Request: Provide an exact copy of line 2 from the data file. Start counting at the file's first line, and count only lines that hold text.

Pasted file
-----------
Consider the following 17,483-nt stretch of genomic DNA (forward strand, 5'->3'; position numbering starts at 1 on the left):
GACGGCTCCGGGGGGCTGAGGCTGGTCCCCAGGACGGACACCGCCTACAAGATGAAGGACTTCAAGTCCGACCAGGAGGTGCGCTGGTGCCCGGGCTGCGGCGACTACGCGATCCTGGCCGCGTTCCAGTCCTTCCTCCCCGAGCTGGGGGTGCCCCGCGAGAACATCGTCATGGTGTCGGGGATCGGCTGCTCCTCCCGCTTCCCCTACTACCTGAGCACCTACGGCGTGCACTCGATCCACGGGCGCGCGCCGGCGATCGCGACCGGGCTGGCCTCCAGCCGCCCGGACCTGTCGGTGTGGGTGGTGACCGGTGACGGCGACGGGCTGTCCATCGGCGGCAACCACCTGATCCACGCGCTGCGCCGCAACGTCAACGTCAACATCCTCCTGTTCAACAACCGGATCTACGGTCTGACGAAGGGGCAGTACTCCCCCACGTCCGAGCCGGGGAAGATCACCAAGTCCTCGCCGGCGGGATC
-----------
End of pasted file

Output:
GACGGCTCCGGGGGGCTGAGGCTGGTCCCCAGGACGGACACCGCCTACAAGATGAAGGACTTCAAGTCCGACCAGGAGGTGCGCTGGTGCCCGGGCTGCGGCGACTACGCGATCCTGGCCGCGTTCCAGTCCTTCCTCCCCGAGCTGGGGGTGCCCCGCGAGAACATCGTCATGGTGTCGGGGATCGGCTGCTCCTCCCGCTTCCCCTACTACCTGAGCACCTACGGCGTGCACTCGATCCACGGGCGCGCGCCGGCGATCGCGACCGGGCTGGCCTCCAGCCGCCCGGACCTGTCGGTGTGGGTGGTGACCGGTGACGGCGACGGGCTGTCCATCGGCGGCAACCACCTGATCCACGCGCTGCGCCGCAACGTCAACGTCAACATCCTCCTGTTCAACAACCGGATCTACGGTCTGACGAAGGGGCAGTACTCCCCCACGTCCGAGCCGGGGAAGATCACCAAGTCCTCGCCGGCGGGATC